Canadian and French Policies to Attract Entrepreneurs and Researchers Impacting Silicon Valley
Last week, the U.S. Department of Homeland Security delayed the International Entrepreneur Rule to next March, and it is currently accepting comments on plans to rescind it altogether. The agency cited logistical challenges in vetting these new visas. The International Entrepreneur Rule was designed by the Obama Administration to support Silicon Valley and the high tech industry’s need for immigrant entrepreneurs and engineers. Immigrant entrepreneurs in the U.S. account for 44% of all startups. The news has prompted a backlash from immigrant entrepreneurs like PayPal cofounder Max Levchin and leadership at the National Venture Capital Association, who argue that rolling back the rule will drive would-be job creators to other, more welcoming nations. This is already happening.
Canada’s Global Talent Stream Visa Program For Immigrant Entrepreneurs Targets U.S. Immigration Policy
To Silicon Valley observers, Canada has always seemed incapable of igniting a technology-driven economy, despite years of the government support for telecommunications, and a byzantine maze of government grant programs for research and development. Canada has remained a laggard in R&D investment compared to other OECD industrialized nations. Venture capital and government tax policy in Canada seemed to have a focus on short-term tax deductions rather than long-term gains as in California. Then there was the demise of Nortel and the decline of Blackberry. There may be a new opportunity to bootstrap Canada into the high-tech industry big league: Trump Administration immigration policies that are already impacting Silicon Valley. Not long after Justin Trudeau’s Liberals came to power in 2015, Trudeau sensed the opportunity to exploit Trump’s anti-immigration stances and the Liberal government swung into action to create the Global Talent Stream visa program specifically designed for rapid immigration for entire entrepreneurial teams. Since that time Trump has fulfilled his promises by slashing the H1-B visa program and announcing the end of the Obama Administration’s Startup Visa Program. Immigrant enrollments at U.S. universities is already down over 40%. Startup Genome, the acknowledged global leader in entrepreneurial ecosystems rankings, currently ranks Vancouver and Toronto 15th and 16th globally in its 2017 study, but those in the know acknowledge that Canada still lacks crucial technology ecosystem capabilities. Nevertheless, Canada may be on the verge of a technology tidal wave.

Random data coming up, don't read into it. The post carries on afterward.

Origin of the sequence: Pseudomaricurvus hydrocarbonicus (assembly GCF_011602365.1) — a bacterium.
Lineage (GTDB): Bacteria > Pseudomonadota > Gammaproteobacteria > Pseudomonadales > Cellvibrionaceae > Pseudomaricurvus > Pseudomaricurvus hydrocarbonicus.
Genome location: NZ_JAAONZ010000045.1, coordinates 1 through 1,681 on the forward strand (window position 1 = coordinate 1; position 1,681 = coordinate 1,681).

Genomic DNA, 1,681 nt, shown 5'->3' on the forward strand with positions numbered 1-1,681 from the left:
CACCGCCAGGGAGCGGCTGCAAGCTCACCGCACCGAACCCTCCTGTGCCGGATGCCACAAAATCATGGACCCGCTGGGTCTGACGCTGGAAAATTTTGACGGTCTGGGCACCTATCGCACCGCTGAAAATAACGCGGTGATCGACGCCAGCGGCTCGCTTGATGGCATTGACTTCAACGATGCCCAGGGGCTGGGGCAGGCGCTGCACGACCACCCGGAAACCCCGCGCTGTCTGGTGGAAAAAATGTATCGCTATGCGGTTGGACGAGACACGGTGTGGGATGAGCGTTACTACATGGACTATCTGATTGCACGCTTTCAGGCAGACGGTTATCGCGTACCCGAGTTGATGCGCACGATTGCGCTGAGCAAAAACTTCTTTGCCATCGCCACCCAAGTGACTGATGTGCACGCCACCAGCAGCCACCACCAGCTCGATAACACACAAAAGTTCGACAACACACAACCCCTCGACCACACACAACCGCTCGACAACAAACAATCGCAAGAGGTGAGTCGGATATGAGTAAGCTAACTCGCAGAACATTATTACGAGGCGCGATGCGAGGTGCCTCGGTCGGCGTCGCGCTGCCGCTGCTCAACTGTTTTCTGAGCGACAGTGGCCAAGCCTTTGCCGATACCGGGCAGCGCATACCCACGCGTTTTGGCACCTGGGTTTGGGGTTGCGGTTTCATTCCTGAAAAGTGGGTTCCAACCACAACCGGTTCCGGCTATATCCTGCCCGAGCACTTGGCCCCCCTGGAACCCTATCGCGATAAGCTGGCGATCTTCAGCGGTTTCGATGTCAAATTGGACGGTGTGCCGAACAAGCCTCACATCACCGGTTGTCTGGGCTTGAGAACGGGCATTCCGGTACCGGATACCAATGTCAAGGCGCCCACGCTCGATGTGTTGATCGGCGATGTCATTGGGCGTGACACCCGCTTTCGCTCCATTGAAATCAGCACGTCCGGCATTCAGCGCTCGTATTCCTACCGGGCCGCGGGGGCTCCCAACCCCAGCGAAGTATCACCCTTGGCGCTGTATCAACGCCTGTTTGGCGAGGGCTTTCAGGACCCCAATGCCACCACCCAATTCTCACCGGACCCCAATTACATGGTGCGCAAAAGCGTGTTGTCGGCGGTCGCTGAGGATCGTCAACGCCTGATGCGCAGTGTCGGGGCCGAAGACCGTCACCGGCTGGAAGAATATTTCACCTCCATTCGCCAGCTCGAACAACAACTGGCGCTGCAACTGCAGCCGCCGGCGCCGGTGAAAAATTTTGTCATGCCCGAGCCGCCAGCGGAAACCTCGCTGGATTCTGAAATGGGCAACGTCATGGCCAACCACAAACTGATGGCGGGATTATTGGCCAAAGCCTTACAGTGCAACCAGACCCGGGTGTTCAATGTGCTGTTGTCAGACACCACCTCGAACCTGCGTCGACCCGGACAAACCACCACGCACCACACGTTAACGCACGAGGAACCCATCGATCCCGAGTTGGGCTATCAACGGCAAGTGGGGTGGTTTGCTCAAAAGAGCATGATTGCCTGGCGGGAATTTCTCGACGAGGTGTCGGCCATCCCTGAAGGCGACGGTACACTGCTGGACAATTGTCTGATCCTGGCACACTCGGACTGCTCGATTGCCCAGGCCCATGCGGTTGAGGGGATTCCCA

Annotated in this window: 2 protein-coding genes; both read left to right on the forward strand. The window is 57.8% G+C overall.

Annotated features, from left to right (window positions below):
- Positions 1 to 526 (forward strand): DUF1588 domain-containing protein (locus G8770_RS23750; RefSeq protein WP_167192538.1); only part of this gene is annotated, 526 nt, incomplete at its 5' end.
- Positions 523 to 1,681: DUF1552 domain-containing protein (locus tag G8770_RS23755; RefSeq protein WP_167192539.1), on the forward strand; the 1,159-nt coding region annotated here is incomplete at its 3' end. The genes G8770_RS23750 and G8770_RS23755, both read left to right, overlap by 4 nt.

Source: Trump’s Policies Are Already Sending Jobs to Canada | WIRED
Source: Macron Inspires Entrepreneurs to come to France – Financial Times
Source: Trump Administration to end Startup Visa Program – Government Tech
Macron Determined To Make France “A Startup Nation” With Major Technology Initiatives
In 2015, long before Emmanuel Macron’s launched his campaign for the Presidency of France, as a minister in the Hollande government, Macron launched a significant new technology initiative, The Camp, on a seventeen-hectare campus just outside Aix-en-Provence, designed to inspire new thinking on crucial technology issues, and to incubate new entrepreneurial companies. The Camp will open officially this Autumn. Now that Macron has swept the country in a stunning Presidential victory, it is clear that technology and entrepreneurship are crucial elements of his vision for France, backing it up with a 10B € technology-based economic development fund. The South of France generally, the Cote d’Azur and Provence are emerging as France’s technology center. France’s nuclear research facility, Cadarache, just northeast of Aix-en-Provence, is the equivalent of California’s Lawrence Livermore Labs, and the home of ITER, the European nuclear fusion project. Prior to Macron’s 2015 launch of The Camp, the government had already established the Sophia Antipolis technology park near Nice, as a center for advanced telecommunications research and entrepreneurial start-ups.
The Camp, Aix-en-Provence
As if to underscore France’s rise on the global stage, France has recently leapfrogged the U.S. and Great Britain as the world’s new leader in “soft power,” the ability to harness international alliances and shape the preferences of others through a country’s appeal and attraction.